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Sea anemone

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Sea anemones are a group of water dwelling, filter feeding animals of the order Actinaria; they are called after the anemone, a terrestrial flower. As cnidarians, sea anemones are closely connected to corals, jellyfish, tube-dwelling anemones and Hydra.
 

Anatomy

A sea anemone is a conventional polyp: a small sac, bound to the bottom by an adhesive foot, with a column shaped body ending in an oral disc. The mouth is in the middle of the oral disc, enclosed by tentacles armed with numerous cnidocytes, which are unique cells that function as a defence and as a way to capture prey. ///

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Cnidocytes contain cnidae, capsule-like organelles capable of everting, giving phylum Cnidaria its name. The cnidae that sting are called nematocysts. Each nematocyst contains a small vesicle filled with toxins—actinoporins—an inner filament and an external sensory hair.

When the hair is touched, it mechanically triggers the cell explosion, that fires a harpoon-like structure which attaches to organisms that trigger it, and injects a dose of poison in the flesh of the aggressor or prey. This gives the anemone its characteristic sticky feeling.

The poison is actually a mix of toxins, including neurotoxins, which serve to paralyze and capture the prey, which is then moved by the tentacles to the mouth/anus for digestion inside the gastro vascular cavity. Actinoporins have been reported as highly toxic to fish and crustaceans, which may be the natural prey of sea anemones. In addition to their role in predation, it has been suggested that actinoporins could act, when released in water, as efficient repellents against potential predators. Clownfish are immune to an anemone's sting.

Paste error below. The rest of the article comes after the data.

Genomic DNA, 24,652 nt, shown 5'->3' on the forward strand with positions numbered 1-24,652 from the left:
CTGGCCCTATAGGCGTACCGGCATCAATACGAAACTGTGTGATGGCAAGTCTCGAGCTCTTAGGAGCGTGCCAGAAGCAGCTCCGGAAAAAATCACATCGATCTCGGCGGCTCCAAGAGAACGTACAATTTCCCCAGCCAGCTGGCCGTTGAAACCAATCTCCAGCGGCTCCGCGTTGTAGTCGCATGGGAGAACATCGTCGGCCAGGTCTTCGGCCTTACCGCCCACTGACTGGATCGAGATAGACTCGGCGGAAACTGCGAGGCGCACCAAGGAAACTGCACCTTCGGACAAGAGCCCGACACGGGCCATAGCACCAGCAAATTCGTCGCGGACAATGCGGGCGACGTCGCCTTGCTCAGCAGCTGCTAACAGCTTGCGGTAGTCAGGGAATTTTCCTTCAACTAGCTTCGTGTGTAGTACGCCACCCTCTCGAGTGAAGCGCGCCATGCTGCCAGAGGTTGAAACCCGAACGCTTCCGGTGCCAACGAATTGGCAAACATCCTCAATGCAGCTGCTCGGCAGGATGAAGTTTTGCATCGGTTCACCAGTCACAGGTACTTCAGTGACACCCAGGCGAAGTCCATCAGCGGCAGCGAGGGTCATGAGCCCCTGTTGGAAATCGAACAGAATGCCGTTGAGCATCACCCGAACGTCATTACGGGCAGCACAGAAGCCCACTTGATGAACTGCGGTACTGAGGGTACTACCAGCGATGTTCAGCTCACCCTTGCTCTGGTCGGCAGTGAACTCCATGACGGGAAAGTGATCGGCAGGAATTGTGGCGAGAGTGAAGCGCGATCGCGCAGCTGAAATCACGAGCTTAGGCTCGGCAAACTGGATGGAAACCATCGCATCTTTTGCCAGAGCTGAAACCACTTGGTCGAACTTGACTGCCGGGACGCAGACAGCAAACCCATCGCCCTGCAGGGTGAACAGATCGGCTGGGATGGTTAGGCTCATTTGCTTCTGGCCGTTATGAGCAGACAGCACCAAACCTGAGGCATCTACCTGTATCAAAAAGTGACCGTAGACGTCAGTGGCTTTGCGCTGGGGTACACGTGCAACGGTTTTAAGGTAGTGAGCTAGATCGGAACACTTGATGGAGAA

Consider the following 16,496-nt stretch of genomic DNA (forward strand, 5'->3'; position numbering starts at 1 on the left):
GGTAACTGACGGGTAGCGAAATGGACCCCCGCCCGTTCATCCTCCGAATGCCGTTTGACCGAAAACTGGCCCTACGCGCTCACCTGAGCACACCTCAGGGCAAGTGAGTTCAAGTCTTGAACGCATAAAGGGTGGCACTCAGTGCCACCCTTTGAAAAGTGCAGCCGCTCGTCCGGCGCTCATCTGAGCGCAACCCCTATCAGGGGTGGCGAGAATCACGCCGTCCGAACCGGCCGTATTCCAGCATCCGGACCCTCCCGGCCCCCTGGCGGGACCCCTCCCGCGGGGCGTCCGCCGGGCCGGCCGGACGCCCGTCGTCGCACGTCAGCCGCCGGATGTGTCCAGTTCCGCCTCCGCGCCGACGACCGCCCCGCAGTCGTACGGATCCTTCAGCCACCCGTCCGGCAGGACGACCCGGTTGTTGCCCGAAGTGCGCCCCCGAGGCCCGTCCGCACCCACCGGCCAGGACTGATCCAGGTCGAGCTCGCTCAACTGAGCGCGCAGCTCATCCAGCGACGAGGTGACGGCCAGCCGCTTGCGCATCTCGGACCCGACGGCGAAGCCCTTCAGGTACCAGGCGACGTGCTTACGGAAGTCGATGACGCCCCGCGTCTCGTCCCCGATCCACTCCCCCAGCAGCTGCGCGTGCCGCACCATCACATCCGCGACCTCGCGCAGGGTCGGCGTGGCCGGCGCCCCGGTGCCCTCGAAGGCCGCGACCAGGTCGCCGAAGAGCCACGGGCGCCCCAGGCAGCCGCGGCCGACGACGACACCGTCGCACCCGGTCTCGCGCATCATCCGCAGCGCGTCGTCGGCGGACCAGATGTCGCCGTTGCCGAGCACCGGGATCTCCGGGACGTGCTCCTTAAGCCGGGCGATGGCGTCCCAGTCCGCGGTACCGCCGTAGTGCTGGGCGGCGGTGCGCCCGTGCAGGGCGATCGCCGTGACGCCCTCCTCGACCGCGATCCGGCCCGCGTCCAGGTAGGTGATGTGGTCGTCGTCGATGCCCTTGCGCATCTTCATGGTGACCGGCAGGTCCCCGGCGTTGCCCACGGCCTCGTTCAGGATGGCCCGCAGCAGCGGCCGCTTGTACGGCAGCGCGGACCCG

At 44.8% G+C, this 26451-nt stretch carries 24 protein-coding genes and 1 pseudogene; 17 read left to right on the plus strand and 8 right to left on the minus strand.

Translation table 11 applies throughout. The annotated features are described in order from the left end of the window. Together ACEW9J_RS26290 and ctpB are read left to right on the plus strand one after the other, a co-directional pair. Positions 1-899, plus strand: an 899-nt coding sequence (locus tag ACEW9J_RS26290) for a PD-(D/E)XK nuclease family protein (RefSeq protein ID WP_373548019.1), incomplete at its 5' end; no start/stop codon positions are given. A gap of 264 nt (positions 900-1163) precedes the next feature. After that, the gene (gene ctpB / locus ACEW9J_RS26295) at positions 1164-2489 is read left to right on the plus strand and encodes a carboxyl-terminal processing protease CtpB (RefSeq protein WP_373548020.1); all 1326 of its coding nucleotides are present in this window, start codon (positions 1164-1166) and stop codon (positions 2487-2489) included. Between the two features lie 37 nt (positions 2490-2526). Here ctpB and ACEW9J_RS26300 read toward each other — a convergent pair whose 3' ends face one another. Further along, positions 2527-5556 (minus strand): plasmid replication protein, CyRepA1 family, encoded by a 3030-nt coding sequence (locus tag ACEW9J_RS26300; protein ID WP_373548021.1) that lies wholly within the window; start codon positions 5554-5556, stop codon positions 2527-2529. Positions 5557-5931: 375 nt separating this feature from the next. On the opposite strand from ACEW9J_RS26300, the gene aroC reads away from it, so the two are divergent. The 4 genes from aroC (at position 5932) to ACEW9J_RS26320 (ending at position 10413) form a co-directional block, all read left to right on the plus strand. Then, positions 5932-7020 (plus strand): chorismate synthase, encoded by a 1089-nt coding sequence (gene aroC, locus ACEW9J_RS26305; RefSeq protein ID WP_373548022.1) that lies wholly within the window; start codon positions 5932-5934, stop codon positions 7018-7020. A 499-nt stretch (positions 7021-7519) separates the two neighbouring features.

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The internal anatomy of anemones is very simple. There is a gastro vascular cavity (which functions as a stomach) with a single opening to the outside which functions as both a mouth and an anus: waste and undigested matter is excreted through the mouth/anus. A primitive nervous system, without centralization, coordinates the processes involved in maintaining homeostasis as well as biochemical and physical responses to various stimuli. Anemones range in size from less than 1¼ cm (½ in) to nearly 2 m (6 ft) in diameter. They can have a range of 10 tentacles to hundreds.

The muscles and nerves in anemones are much simpler than those of other animals. Cells in the outer layer (epidermis) and the inner layer (gastrodermis) have microfilaments grouped together into contractile fibers. These are not true muscles because they are not freely suspended in the body cavity as they are in more developed animals. Since the anemone lacks a skeleton, the contractile cells pull against the gastrovascular cavity, which acts as a hydrostatic skeleton. The stability for this hydrostatic skeleton is caused by the anemone shutting its mouth closed, which keeps the gastrovascular cavity at a constant volume, making it more rigid.

Life cycle

Unlike other cnidarians, anemones (and other anthozoans) entirely lack the free-swimming medusa stage of the life cycle: the polyp produces eggs and sperm, and the fertilized egg develops into a planula that develops directly into another polyp.

A few anemones are parasitic to marine organisms. Anemones tend to stay in the same spot until conditions become unsuitable (prolonged dryness, for example), or a predator is attacking them. In the case of an attack, anemones can release themselves from the substrate and swim away to a new location using flexing motions.